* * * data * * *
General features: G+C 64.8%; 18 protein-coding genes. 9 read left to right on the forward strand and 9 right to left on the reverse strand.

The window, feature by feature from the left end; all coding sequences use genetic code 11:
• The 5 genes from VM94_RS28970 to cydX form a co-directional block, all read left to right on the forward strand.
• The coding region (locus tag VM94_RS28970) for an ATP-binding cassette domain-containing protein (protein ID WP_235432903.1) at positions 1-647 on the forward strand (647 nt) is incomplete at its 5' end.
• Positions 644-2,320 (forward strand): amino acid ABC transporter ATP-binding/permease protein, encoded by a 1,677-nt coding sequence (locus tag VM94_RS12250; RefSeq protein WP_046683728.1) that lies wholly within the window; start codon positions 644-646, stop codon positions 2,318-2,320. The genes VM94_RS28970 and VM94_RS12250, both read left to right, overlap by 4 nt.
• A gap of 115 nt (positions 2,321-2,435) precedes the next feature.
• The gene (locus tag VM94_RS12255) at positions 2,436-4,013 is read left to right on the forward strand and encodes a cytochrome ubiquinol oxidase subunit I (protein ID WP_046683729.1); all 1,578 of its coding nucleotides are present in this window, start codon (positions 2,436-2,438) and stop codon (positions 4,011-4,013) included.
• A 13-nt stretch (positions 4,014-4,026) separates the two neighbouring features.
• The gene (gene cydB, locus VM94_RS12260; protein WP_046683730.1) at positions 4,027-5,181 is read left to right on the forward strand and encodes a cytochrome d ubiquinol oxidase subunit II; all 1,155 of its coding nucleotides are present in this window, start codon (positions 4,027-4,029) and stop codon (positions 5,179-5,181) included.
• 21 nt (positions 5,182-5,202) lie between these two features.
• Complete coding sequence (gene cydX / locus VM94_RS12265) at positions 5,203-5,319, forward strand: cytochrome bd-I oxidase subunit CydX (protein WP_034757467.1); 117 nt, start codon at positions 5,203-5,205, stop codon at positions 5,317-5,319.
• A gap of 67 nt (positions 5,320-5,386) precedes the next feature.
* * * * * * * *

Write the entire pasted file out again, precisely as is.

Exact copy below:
General features: G+C 64.8%; 18 protein-coding genes. 9 read left to right on the forward strand and 9 right to left on the reverse strand.

The window, feature by feature from the left end; all coding sequences use genetic code 11:
• The 5 genes from VM94_RS28970 to cydX form a co-directional block, all read left to right on the forward strand.
• The coding region (locus tag VM94_RS28970) for an ATP-binding cassette domain-containing protein (protein ID WP_235432903.1) at positions 1-647 on the forward strand (647 nt) is incomplete at its 5' end.
• Positions 644-2,320 (forward strand): amino acid ABC transporter ATP-binding/permease protein, encoded by a 1,677-nt coding sequence (locus tag VM94_RS12250; RefSeq protein WP_046683728.1) that lies wholly within the window; start codon positions 644-646, stop codon positions 2,318-2,320. The genes VM94_RS28970 and VM94_RS12250, both read left to right, overlap by 4 nt.
• A gap of 115 nt (positions 2,321-2,435) precedes the next feature.
• The gene (locus tag VM94_RS12255) at positions 2,436-4,013 is read left to right on the forward strand and encodes a cytochrome ubiquinol oxidase subunit I (protein ID WP_046683729.1); all 1,578 of its coding nucleotides are present in this window, start codon (positions 2,436-2,438) and stop codon (positions 4,011-4,013) included.
• A 13-nt stretch (positions 4,014-4,026) separates the two neighbouring features.
• The gene (gene cydB, locus VM94_RS12260; protein WP_046683730.1) at positions 4,027-5,181 is read left to right on the forward strand and encodes a cytochrome d ubiquinol oxidase subunit II; all 1,155 of its coding nucleotides are present in this window, start codon (positions 4,027-4,029) and stop codon (positions 5,179-5,181) included.
• 21 nt (positions 5,182-5,202) lie between these two features.
• Complete coding sequence (gene cydX / locus VM94_RS12265) at positions 5,203-5,319, forward strand: cytochrome bd-I oxidase subunit CydX (protein WP_034757467.1); 117 nt, start codon at positions 5,203-5,205, stop codon at positions 5,317-5,319.
• A gap of 67 nt (positions 5,320-5,386) precedes the next feature.